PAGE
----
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Editor:

Friends, Romans, Barbarians: Lend me your ears ("Fight," Dec. 1).

So this is what we've come to in these "modern" times: legalized assault in a cage (they call it "MMA cage fighting"), one of the participants still a child at age 16, sanctioned by the California Gaming Commission -- all to satisfy the blood lust of so-called civilized humanity and bloat the profits of the Indian casinos.

I call it barbarianism, legalized brutality and child endangerment for the pleasure of paying customers. I call Blue Lake Casino even greedier than I thought possible; and I call the Blue Lake Rancheria's Tribal Gaming Commission shameful for agreeing to let a 16-year-old fight, knowing the child's very life would be at risk. Isn't anyone from Child Protection Services investigating this obvious case of child endangerment?

I am appalled and sickened by both casinos' lack of principles and by the crowds of "average Joes" who pay to see these events.

I really may puke. Are there people out there who get their kicks from seeing people vomit? Maybe I can make a fortune off this.

Linda Rowe, Eureka

 

Editor:
Regarding cage fighting in Humboldt County, it's great that the Journal finally opened this can of worms, but Ryan Burns forgot to ask a few obvious questions. Like, where the hell was Child Welfare Services? Are there emergency medical technicians and/or doctors available at ringside and, if so, what do they make of this? And when (not if) the loser ends up in the emergency room, who pays the bill?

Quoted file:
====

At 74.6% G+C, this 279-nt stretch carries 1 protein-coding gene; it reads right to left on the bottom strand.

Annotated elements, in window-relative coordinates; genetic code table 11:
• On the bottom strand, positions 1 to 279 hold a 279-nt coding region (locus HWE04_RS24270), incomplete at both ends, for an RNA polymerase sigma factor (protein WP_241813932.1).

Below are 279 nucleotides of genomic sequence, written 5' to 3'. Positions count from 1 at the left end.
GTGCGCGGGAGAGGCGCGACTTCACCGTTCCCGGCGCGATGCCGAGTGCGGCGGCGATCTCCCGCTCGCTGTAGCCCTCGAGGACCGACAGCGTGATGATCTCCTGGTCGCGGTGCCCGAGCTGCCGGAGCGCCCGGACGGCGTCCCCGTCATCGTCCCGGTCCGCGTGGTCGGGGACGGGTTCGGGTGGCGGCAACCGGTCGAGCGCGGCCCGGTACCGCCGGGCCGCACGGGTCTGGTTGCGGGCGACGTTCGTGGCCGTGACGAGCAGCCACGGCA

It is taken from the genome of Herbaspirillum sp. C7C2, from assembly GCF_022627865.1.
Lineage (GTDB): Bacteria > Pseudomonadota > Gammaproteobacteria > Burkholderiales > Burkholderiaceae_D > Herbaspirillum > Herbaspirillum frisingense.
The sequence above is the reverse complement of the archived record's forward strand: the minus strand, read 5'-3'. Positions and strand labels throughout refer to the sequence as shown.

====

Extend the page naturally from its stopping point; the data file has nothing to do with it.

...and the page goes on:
In an attempt to give this "sport" legitimacy, Ryan quotes Canadian psychologist Janel Gauthier as saying research has shown no connection between violence and aggression and combat sports, and "It has been suggested that the practice of combat sports can help reduce stress, calm and clear the mind ... overcome fear and anxiety [and] enhance self esteem."

Uh huh. And brushing twice daily with meth reduces cavities.

Here's what else Gauthier actually wrote in his article "Ethical and Social Issues in Combat Sports: Should Combat Sports be Banned?"

"In my view, combat sport such as Total Fighting is not only barbaric, but also outright immoral. It does not matter if they are mutually consenting adults or if paramedics and medical doctors are always at the ringside. Nothing should ever override the most basic and universal moral principle that involves respecting and caring for others as human beings. I truly understand that there are individuals who may wish to test their skills under more realistic conditions (something more analogous to real self-defense or battle situations), but this does not make it morally acceptable in a civilized world. There are many other ways to be physically challenged, to test one's own physical abilities or to demonstrate one's physical superiority to others."

There are less harmful ways of training, and there are far better ways to spend $90 than watching 16-year-old girls injure one another.

Walt Frazer, Kneeland

 

Editor:

I read the article on local Mixed Martial Arts tournaments and I was appalled. Then I read the review of the recent Zombie Throw Down at the Arcata Playhouse, and I was appalled-er!

I used to joke with friends about the wisdom of combative world leaders being forced to square off in the ring instead of sending armies to their doom. Now I think I'd be satisfied with MMA bad guy/gal wannabes eating fake brains for our entertainment instead of dashing out each others', though that's probably no more likely to happen.

No matter how bad you get to be, there's always somebody badder, and eventually they'll find you. So why not try to be good?

Patrick Carr, Arcata

 
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